The official website states: “The Wild Pacific Trail will weave itself into your soul”. From the get-go, you know this western Vancouver Island experience going to be good.
I visited Ucluelet in late autumn, just before the cozy, moody storm season kicked in, and the evergreen region was just as gorgeous in the crisp early November sunlight. Sea spray dripped off blankets of moss covering wind-twisted trees, and the rolling waves helped the lighthouse buoy’s enthusiastic bell chime like a motion picture score for our walk.
I met up Wild Pacific Trail interpretive guide Silva Johansson in the Whale Lot. “It’s one of the best things to ever happen to Ucluelet!” Silva declared. Whether she’s leading an interpretive walk, doing land-based whale watching, or chasing a late winter storm, she spends most of her time on the trail which is free and open to the public.
“It’s like having box seats at a stadium for a show,” it’s the closest, safest storm watching locale. In fact you can get so close to the action from the trail that you can experience what she calls the “West Coast Spa Treatment” — sea salt and oxygen, spraying and exfoliating… naturally! Pro tip: Bring a towel to dry off in your car before heading back home.
There are two main sections of the 8km Wild Pacific Trail that contain a few loops: Lighthouse Loop (2.6km loop) and Terrace Beach Interpretive Trail (0.5km one way), and Big Beach to Rocky Bluffs (5km one way) plus Ancient Cedars Trail (1km loop). There’s also a new 300m Bog Interpretive Trail off of Lighthouse Loop and three newly constructed viewpoints in He-Tin-Kis Park.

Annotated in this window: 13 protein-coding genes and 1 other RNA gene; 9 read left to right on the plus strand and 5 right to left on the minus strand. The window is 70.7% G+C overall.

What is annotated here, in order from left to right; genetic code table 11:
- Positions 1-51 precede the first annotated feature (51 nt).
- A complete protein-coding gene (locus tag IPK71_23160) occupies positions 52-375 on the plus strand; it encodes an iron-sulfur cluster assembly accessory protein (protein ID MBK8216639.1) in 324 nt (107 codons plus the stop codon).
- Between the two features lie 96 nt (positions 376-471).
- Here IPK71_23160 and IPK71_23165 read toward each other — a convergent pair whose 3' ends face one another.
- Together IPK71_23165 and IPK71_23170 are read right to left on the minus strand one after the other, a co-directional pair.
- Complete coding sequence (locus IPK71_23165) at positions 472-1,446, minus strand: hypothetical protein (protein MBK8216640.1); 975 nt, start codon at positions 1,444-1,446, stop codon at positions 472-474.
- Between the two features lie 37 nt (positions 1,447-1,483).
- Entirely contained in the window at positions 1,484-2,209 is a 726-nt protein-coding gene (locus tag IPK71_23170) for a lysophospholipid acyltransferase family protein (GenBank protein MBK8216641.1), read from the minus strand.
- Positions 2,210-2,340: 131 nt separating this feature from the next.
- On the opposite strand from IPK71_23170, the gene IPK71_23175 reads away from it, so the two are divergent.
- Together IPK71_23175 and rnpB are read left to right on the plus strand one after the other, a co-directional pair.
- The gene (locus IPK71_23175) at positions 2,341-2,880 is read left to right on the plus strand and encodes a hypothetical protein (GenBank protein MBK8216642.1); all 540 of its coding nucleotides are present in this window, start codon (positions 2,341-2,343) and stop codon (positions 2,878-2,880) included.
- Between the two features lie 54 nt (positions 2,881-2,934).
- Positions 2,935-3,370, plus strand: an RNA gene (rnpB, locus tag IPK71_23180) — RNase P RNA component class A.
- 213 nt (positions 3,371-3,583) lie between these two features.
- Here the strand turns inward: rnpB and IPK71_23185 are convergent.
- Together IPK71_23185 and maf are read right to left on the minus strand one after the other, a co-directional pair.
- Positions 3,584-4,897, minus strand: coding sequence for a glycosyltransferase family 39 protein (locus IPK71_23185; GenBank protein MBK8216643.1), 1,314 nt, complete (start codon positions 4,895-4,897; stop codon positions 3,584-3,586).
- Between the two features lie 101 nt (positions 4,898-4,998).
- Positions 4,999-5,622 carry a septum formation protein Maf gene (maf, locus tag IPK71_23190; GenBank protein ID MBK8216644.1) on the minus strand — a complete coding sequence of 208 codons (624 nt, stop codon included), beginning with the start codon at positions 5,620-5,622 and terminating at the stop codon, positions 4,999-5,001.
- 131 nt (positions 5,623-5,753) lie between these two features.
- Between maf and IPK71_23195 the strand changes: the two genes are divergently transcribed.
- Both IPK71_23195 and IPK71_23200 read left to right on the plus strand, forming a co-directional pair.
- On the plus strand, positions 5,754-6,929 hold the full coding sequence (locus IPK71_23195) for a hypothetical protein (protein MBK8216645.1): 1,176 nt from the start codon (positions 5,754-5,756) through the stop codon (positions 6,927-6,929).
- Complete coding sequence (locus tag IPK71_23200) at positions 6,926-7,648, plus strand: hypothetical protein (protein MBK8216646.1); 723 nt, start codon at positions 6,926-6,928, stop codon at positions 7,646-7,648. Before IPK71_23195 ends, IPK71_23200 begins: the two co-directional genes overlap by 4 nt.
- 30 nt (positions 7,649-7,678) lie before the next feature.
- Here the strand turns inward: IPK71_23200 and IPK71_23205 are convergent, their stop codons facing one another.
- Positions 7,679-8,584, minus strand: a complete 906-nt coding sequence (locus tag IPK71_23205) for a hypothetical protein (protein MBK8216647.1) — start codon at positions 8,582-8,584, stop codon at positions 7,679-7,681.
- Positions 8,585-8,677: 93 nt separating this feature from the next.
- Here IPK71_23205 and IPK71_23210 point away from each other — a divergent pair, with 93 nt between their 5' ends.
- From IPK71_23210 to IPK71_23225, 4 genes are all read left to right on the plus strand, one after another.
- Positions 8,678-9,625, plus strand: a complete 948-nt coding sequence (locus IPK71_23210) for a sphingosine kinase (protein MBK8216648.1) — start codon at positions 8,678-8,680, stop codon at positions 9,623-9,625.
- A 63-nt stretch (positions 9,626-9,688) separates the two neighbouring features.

The Wild Pacific Trail is the vision and initiative of Ucluelet’s “Oyster Jim” Martin in action. Built with funds donated to the Wild Pacific Trail Society, the ultimate goal is to extend the trail to Pacific Rim National Park in partnership with landowners. Silva says it’s up to the ocean as well, it’s an ongoing negotiation with nature.
We walked the Lighthouse Loop with panoramic views of Barkley Sound and the Broken Group Islands. Silva pointed out the flora and fauna, how the yew stands tall on the wind-swept coastline and how the cedar holds a bent position like a dancer frozen mid-frame.
She pulled out a shipwreck map as the tumultuous waters became known as the Graveyard of the Pacific, due to the tragic frequency of such events over the last few centuries.
Further along the trail, a designated love lock post with wedding and anniversary commemorations, and doting declarations of affection.
We reached our loop’s namesake, the sturdy and steadfast Amphitrite Lighthouse. Photo ops, interpretive signs, more wave watching. The sea was calm during our visit, calm only compared to storm season when surges incessantly swallow the lighthouse path.
Follow the trail, come to a new lookout, spot new sea life, take more photos — and then even more photos. Rest at one of the many benches perched at scenic vistas and binge watch nature’s Netflix.
I love a good rainforest walk, better yet one that’s right on the rugged West Coast of Vancouver Island. This one has spectacular natural elements, education and conservation, crashing surf, wildlife viewing, and the soul of the community all rolled into one.
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